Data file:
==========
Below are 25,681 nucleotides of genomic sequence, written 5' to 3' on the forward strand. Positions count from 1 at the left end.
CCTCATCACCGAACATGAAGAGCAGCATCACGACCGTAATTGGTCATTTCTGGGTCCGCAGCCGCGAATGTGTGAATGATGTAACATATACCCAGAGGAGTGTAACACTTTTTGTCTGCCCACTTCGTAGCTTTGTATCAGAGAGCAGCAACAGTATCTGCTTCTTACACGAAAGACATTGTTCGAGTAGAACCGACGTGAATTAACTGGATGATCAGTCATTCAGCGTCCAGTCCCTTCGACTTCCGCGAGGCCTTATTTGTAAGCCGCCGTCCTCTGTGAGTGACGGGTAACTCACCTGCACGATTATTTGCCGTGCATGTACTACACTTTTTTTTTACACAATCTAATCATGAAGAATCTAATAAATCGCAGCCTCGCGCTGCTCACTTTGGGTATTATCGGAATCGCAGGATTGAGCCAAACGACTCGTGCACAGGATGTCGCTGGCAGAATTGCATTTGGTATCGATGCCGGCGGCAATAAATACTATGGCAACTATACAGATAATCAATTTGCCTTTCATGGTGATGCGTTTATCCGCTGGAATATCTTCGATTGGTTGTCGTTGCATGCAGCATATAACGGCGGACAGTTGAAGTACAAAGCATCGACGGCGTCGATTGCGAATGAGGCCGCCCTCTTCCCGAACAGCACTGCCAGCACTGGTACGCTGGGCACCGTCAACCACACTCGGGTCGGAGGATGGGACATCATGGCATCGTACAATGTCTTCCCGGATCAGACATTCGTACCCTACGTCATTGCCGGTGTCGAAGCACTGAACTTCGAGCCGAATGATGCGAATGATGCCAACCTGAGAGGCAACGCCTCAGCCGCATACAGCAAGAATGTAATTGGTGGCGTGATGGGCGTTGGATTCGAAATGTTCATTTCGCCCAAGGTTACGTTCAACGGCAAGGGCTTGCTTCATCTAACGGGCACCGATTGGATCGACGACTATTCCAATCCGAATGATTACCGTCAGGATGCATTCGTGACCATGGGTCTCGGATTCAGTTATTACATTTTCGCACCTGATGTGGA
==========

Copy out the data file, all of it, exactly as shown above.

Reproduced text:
Below are 25,681 nucleotides of genomic sequence, written 5' to 3' on the forward strand. Positions count from 1 at the left end.
CCTCATCACCGAACATGAAGAGCAGCATCACGACCGTAATTGGTCATTTCTGGGTCCGCAGCCGCGAATGTGTGAATGATGTAACATATACCCAGAGGAGTGTAACACTTTTTGTCTGCCCACTTCGTAGCTTTGTATCAGAGAGCAGCAACAGTATCTGCTTCTTACACGAAAGACATTGTTCGAGTAGAACCGACGTGAATTAACTGGATGATCAGTCATTCAGCGTCCAGTCCCTTCGACTTCCGCGAGGCCTTATTTGTAAGCCGCCGTCCTCTGTGAGTGACGGGTAACTCACCTGCACGATTATTTGCCGTGCATGTACTACACTTTTTTTTTACACAATCTAATCATGAAGAATCTAATAAATCGCAGCCTCGCGCTGCTCACTTTGGGTATTATCGGAATCGCAGGATTGAGCCAAACGACTCGTGCACAGGATGTCGCTGGCAGAATTGCATTTGGTATCGATGCCGGCGGCAATAAATACTATGGCAACTATACAGATAATCAATTTGCCTTTCATGGTGATGCGTTTATCCGCTGGAATATCTTCGATTGGTTGTCGTTGCATGCAGCATATAACGGCGGACAGTTGAAGTACAAAGCATCGACGGCGTCGATTGCGAATGAGGCCGCCCTCTTCCCGAACAGCACTGCCAGCACTGGTACGCTGGGCACCGTCAACCACACTCGGGTCGGAGGATGGGACATCATGGCATCGTACAATGTCTTCCCGGATCAGACATTCGTACCCTACGTCATTGCCGGTGTCGAAGCACTGAACTTCGAGCCGAATGATGCGAATGATGCCAACCTGAGAGGCAACGCCTCAGCCGCATACAGCAAGAATGTAATTGGTGGCGTGATGGGCGTTGGATTCGAAATGTTCATTTCGCCCAAGGTTACGTTCAACGGCAAGGGCTTGCTTCATCTAACGGGCACCGATTGGATCGACGACTATTCCAATCCGAATGATTACCGTCAGGATGCATTCGTGACCATGGGTCTCGGATTCAGTTATTACATTTTCGCACCTGATGTGGA